In his previous role as Vice Chairman, Steve led the company’s Global Commercial Services group, as well as its shared services groups, which include technology, customer servicing, credit administration and business services functions.

 

Steve joined American Express in 1985 as a manager in the Travellers Cheque Group. From 2000 to 2002, he served as President of the Establishment Services group in the U.S. and Canada, and he was President of the Corporate Card group from 2002 to 2005, during which time he globalized the business. Steve became the company’s Chief Information Officer in 2005 and also led the Corporate Development function, overseeing mergers and acquisitions. In 2009, Steve was named Group President and led the formation of the Global Services Group, consolidating and globalizing the company’s shared services functions.

Jeffrey C. Campbell Chief Financial Officer

 

 

 

Jeffrey C. Campbell joined American Express Company in July 2013 as Chief Financial Officer, overseeing the company’s financial operations worldwide as well as Corporate Development.

 

As a member of the Executive Committee, Jeff plays an important role in developing the strategic direction for American Express and represents the company to the financial community.

 

Before joining American Express, Jeff was CFO of the McKesson Corporation, the largest healthcare services company in the United States. He played an essential role as McKesson grew significantly and expanded its leadership in healthcare distribution and technology. Previously, Jeff spent 13 years at AMR Corp. and its principal subsidiary, American Airlines, ultimately becoming their CFO in 2002.

Douglas E. Buckminster Group President, Global Consumer Services Group

 

 

 

Douglas E. Buckminster is Group President of Global Consumer Services, a role he assumed in February 2018. As a member of the Executive Committee, he leads the businesses responsible for consumer products and services, digital strategy and capabilities, and risk and information management.

 

Doug previously served as President, Global Consumer Services Group, responsible for growing the consumer and bank partnership businesses in more than 150 countries around the world, a role he assumed in October 2015. Prior to this role, he served as President, Global Network & International Card Services from February 2012, and prior to that, he was President, International Consumer and Small Business Services, responsible for American Express’ consumer and small business strategy and growth across 20 international proprietary markets. Doug has also served as regional President for American Express International’s Latin America, Canada, and Caribbean (LACC) region, and the general manager of the International Lending and Insurance Services organizations.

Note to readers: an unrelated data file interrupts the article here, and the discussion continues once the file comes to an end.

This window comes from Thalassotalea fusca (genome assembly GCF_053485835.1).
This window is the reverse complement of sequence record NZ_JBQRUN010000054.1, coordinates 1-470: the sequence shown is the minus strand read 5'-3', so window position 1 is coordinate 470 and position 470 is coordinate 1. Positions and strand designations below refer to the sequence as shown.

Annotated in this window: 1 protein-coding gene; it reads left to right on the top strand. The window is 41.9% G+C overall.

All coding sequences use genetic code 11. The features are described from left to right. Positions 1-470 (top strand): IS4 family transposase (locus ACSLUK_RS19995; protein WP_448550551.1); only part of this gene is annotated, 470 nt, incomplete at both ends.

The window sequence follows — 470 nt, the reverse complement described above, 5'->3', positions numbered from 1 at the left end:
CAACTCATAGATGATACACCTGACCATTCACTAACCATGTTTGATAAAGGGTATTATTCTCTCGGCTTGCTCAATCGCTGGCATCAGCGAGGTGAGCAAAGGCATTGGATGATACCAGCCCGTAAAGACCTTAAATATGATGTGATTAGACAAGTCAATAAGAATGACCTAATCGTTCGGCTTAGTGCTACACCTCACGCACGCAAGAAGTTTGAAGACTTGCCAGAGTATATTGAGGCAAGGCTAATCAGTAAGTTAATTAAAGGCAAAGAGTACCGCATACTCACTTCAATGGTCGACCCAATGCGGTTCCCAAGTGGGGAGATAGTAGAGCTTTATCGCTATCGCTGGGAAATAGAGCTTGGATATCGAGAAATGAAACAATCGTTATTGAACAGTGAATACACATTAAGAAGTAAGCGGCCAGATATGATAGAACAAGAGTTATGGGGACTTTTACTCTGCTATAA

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Anré D. Williams Group President, Global Merchant and Network Services

 

 

Anré D. Williams is Group President of Global Merchant & Network Services (GMNS), a role he assumed in February 2018. As a member of the Executive Committee, he leads the businesses that manage and evolve important partnerships for the company with key stakeholders, including merchants, strategic partners, banks, and loyalty coalitions.

 

As head of GMNS, Anré oversees the following businesses: Global Merchant Services (GMS), which manages the relationships with the millions of merchants around the world that accept American Express; Strategic Partnerships, which leads the negotiations and relationships with American Express’ most strategic global partners; Global Network Services, which runs the Company’s payments network and manages bank partnerships globally; and Global Loyalty Coalition, which includes the Payback rewards programs internationally.

 

Anré began his career at American Express in 1990 in marketing roles supporting a number of products and initiatives, including the American Express Platinum Card. He also served in the Small Business division and as President of Global Corporate Payments.

Laureen E. Seeger Chief Legal Officer and Corporate Secretary

 

 

Laureen E. Seeger is Chief Legal Officer and Corporate Secretary of American Express Company, a position she assumed in July 2014. As a member of the Executive Committee, she oversees the Law, Government Affairs, Global Security and Corporate Secretarial functions for American Express and its subsidiaries. She is also a member of the Enterprise Risk Management Committee.

 

Prior to American Express, Laureen served as Executive Vice President, General Counsel and Chief Compliance Officer of McKesson Corporation. Preceding her appointment in March 2006, she was Vice President and General Counsel of McKesson Provider Technologies (MPT), McKesson’s health care information technology solutions business. Before joining McKesson, Laureen was Partner-In-Charge of the Technology Litigation Section at the law firm Morris, Manning & Martin, LLP.

 

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LOGO